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Canada’s Gushue remains unbeaten after rout of Japan at world championship

Team Canada skip Brad Gushue makes a shot during the 12th draw against the Netherlands at the Men's World Curling Championships in Edmonton, Wednesday, April 5, 2017.

JONATHAN HAYWARD/THE CANADIAN PRESS

The numbers are in Brad Gushue's favour at the Ford World Men's Curling Championship.

He posted impressive wins over Jaap Van Dorp of the Netherlands and Japan's Yusuke Morozumi on Wednesday to extend his unbeaten streak to nine games. Gushue has outscored his opponents 77-29 overall and games have been called early on seven occasions.

Each early finish will help Gushue and his team stay fresh for the playoffs. The St. John's skip, who has secured a berth in the Page playoff 1-2 game, is still bothered by a hip/groin injury so any saved throws are welcomed.

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"It's a huge positive," Gushue said. "The less I can be on it the better, to be honest. At this point I don't need more reps or more volume. I feel comfortable with the ice and I feel comfortable with how I'm throwing it.

"So if I can keep the fatigue down and be ready come the weekend, I think that's a positive."

Gushue's 8-3 victory in the morning was followed by a 10-2 rout in the afternoon.

Sweden's Niklas Edin improved to 8-1 with a 10-4 victory over Switzerland's Peter de Cruz (7-2) in the evening draw and has qualified for the playoffs. Edin is alone in second while de Cruz sits third.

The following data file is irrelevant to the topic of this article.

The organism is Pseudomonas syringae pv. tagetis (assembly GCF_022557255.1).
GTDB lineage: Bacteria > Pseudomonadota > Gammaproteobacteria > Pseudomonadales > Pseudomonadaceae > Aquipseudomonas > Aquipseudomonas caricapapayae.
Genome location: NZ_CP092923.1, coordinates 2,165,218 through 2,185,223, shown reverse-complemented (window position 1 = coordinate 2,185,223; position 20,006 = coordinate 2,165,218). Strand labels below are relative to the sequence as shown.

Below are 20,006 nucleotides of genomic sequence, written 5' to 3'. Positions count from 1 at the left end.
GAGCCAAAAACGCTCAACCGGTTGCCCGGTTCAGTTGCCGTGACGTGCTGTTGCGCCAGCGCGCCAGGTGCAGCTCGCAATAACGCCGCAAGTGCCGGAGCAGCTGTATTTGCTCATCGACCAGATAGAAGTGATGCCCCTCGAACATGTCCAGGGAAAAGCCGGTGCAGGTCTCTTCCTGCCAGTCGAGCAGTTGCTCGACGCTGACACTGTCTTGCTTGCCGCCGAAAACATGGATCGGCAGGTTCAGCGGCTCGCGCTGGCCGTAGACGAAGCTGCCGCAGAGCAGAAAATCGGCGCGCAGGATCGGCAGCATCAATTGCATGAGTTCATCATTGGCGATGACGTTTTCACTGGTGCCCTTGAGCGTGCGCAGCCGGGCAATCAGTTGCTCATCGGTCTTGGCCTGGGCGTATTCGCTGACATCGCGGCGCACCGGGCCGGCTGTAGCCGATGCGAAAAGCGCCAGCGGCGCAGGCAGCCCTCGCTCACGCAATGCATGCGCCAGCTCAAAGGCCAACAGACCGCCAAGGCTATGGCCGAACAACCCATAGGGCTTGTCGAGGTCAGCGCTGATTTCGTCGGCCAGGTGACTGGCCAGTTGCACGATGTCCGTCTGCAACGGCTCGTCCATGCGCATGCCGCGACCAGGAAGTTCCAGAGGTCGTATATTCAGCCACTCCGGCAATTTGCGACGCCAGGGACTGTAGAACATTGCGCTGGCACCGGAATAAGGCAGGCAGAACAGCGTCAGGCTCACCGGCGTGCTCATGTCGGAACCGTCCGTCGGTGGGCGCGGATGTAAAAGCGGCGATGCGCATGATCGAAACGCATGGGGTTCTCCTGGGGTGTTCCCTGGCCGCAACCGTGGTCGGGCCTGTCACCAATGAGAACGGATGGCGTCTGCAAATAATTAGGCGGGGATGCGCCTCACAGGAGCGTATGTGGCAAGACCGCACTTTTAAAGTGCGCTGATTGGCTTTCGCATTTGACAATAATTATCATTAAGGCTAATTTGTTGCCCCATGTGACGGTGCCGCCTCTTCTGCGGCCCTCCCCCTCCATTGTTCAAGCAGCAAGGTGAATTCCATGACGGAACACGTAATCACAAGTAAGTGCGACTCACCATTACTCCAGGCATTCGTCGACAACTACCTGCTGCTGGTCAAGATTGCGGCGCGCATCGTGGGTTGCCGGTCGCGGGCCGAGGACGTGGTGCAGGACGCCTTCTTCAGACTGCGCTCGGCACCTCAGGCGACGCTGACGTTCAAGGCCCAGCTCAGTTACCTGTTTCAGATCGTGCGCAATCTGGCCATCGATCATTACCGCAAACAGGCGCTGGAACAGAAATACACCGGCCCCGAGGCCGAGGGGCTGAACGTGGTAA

John Shuster (6-3) of the United States has sole possession of fourth place after beating China's Rui Liu 8-2 in evening play.

Japan's Morozumi (5-4) is in fifth place. China's Liu, Italy's Joel Retornaz, Scotland's David Murdoch and Norway's Steffen Walstad are in a four-way tie for sixth place at 4-5.

The top four teams will make the playoffs.

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In the early game, Gushue opened with a three-point first end. Van Dorp was held to a single in the fourth and Gushue tacked on a deuce in the fifth end.

The Dutch side scored two points in the seventh but Gushue replied with a pair to wrap things up in eight ends.

Against Japan, Gushue's five-point fourth end put the game out of reach. He iced it with a deuce in the seventh.

At least six ends must be played per game at this competition. Teams can decide to shake hands early if the game has turned into a rout.

Gushue has posted two six-end wins and three seven-end victories so far.

By only going the regular 10-end length on two occasions in round-robin play, he has saved 21 ends overall — the equivalent of more than two games.

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That's important for a team still feeling the effects of a long, tough grind at the Tim Hortons Brier.

"When we came in we weren't fully recovered," Gushue said. "So to have a few lighter games, it has certainly been a benefit."

The 1-2 game between the top two seeds is set for Friday night. The winner will advance to Sunday's gold-medal game.

The Page 3-4 game between the third and fourth seeds will be played Saturday afternoon. The winner advances to the evening semifinal and the loser will play for bronze Sunday against the semifinal loser.

Kevin Koe skipped Canada to a gold medal at last year's world championship in Basel, Switzerland. Gushue beat Koe in the Brier final last month in St. John's.

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